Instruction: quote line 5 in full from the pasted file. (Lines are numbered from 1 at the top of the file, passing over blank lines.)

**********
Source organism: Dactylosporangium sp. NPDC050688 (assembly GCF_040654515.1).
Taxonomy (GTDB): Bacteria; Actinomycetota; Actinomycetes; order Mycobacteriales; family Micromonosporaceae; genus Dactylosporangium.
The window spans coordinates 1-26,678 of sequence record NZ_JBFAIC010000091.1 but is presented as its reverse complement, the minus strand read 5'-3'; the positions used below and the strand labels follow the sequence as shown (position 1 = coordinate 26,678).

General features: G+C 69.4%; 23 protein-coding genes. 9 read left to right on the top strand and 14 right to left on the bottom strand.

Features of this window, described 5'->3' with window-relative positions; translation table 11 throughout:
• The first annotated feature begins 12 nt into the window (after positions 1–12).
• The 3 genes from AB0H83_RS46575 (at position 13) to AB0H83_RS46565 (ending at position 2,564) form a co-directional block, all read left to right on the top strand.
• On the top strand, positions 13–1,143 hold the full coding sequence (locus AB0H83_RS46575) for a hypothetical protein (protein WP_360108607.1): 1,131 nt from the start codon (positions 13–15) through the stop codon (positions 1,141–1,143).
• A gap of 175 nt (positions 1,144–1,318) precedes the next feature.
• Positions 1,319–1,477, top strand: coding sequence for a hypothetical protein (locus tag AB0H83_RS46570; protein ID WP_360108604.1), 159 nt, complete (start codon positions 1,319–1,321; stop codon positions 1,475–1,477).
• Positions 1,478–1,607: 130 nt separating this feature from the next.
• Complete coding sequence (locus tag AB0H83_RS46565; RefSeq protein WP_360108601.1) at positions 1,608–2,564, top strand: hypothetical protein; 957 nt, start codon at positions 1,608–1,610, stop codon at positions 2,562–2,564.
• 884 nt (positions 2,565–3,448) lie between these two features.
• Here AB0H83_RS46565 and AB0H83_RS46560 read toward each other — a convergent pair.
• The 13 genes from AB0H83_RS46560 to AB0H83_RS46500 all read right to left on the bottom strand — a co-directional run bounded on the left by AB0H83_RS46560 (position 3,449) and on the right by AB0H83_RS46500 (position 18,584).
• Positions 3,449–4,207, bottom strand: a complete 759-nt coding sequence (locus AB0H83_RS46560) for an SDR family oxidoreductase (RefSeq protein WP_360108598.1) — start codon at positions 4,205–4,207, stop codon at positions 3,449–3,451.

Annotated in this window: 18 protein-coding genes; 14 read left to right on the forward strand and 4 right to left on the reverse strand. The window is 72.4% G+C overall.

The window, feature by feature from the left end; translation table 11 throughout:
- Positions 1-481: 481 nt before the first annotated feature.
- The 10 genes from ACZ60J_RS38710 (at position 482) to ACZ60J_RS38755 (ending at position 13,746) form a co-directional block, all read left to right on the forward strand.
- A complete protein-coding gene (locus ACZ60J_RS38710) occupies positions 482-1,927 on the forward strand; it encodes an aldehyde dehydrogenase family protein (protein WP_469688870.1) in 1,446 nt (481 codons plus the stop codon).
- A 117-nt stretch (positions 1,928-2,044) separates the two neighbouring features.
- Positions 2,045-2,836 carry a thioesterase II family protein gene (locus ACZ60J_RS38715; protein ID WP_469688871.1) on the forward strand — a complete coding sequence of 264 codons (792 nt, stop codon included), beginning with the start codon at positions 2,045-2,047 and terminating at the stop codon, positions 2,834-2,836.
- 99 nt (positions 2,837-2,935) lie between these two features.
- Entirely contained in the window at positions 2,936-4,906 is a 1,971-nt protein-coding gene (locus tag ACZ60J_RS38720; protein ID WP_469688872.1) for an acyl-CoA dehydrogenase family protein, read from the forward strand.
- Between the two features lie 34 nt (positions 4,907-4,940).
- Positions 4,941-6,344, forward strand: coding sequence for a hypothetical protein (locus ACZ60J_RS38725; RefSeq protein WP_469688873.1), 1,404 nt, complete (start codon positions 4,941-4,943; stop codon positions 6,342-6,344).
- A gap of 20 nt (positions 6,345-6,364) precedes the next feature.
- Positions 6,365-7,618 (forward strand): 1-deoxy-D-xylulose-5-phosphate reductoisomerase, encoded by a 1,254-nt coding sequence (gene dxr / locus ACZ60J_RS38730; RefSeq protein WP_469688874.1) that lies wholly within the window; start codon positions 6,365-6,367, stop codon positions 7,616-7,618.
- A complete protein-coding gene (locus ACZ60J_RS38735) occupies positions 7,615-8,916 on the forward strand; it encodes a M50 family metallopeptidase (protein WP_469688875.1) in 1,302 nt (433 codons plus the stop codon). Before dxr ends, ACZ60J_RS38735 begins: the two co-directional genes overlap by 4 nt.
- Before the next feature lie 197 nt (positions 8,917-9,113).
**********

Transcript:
Features of this window, described 5'->3' with window-relative positions; translation table 11 throughout: